Fedrick first encountered the SC-CPCRN team a decade ago when she applied for a $10,000 mini-grant to implement the National Cancer Institute’s evidence-based intervention, Eat for Life, to promote healthy lifestyle changes in her community. Under Fedrick’s leadership, and with support from the SC-CPCRN team, the intervention successfully increased healthy eating and nutrition literacy among the African-American community in Chester County.
"Our partnership with SC-CPCRN continues to be the gamechanger for improving health literacy and health status for many in our county," Fedrick says. "From the researchers to the clinicians to the evidenced-based programs, we receive support for the best ways to solve the root causes of poor health – from assessing current eating habits to maintaining healthy weights, supporting active lifestyles, and reducing the risks of chronic diseases. With SC-CPCRN, we get a multi-disciplinary team of leaders who share insights about what types of framing and messaging work most effectively to build understanding, support and a 'healing environment' throughout Chester county."
That initial partnership led to many more collaborations. Fedrick was a key community partner on an NCI- and National Institute for Environmental Health Science-funded R03 project to improve communication strategies about environmental risks of breast cancer for African American women. The team recently submitted a proposal, with Fedrick as community principal investigator, for an R01 grant to expand this work with additional stakeholders and researchers. Meanwhile, Fedrick currently serves on the SC-CPCRN’s community advisory council and is a partner on a health literacy initiative funded by The Duke Endowment.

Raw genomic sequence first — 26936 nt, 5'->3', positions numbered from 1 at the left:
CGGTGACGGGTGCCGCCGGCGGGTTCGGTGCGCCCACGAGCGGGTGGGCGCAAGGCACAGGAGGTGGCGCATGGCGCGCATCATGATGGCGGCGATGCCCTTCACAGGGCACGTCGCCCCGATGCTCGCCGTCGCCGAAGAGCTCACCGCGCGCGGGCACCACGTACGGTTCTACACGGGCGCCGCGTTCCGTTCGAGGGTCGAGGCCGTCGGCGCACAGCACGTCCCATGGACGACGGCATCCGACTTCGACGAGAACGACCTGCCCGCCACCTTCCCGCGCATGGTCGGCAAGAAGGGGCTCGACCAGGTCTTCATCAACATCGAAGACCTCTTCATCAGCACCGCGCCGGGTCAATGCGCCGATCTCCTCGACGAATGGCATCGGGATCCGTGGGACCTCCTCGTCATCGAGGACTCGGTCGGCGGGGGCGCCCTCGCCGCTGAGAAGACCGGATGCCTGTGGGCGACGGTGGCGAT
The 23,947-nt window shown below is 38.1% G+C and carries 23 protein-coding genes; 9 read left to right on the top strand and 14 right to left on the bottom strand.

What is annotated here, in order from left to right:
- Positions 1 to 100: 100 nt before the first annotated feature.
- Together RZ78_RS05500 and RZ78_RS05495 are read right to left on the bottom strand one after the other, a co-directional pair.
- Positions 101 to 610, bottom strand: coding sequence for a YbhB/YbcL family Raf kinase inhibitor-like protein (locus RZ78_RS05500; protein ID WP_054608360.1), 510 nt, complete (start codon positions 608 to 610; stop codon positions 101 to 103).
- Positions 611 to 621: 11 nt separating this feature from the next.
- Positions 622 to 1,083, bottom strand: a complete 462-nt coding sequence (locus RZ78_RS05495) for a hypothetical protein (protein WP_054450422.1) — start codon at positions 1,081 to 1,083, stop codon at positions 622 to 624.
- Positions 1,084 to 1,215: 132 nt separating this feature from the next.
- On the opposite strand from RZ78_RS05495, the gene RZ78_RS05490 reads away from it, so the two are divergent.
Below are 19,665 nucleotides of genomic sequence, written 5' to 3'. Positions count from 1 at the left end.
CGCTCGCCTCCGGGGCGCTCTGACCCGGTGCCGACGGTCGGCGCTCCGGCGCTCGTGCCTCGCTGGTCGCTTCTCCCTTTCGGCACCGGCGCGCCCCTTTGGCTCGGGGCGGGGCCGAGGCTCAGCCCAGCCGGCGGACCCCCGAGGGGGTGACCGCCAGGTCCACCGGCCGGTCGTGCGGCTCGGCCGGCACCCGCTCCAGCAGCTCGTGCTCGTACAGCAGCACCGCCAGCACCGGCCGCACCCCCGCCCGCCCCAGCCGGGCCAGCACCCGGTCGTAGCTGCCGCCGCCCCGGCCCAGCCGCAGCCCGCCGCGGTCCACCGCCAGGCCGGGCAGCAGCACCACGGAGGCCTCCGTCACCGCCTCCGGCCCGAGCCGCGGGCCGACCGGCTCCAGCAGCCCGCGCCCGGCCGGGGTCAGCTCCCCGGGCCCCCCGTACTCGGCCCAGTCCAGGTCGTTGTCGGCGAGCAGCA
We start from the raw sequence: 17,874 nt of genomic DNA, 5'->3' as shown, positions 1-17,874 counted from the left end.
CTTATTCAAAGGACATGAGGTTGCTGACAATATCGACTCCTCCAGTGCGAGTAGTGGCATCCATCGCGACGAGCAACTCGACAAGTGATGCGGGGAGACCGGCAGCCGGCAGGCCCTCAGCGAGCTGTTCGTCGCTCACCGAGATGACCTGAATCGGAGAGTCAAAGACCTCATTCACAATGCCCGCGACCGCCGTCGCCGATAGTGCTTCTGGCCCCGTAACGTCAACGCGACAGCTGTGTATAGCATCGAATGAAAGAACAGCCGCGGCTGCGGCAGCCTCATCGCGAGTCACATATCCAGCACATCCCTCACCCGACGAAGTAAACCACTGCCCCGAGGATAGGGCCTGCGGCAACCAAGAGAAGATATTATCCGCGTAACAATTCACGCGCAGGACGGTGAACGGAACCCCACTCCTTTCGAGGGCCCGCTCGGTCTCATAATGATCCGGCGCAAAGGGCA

Fedrick has also applied for and received funding from the SC Cancer Alliance and has written a cookbook. One of her most impactful roles, however, is her unofficial one as a mentor and liaison to other community leaders who have worked with and been funded by the SC-CPCRN. And she’s not the only one. There are now many veterans like Fedrick who have maintained their relationships with the academic, clinical, and community partners involved in this work.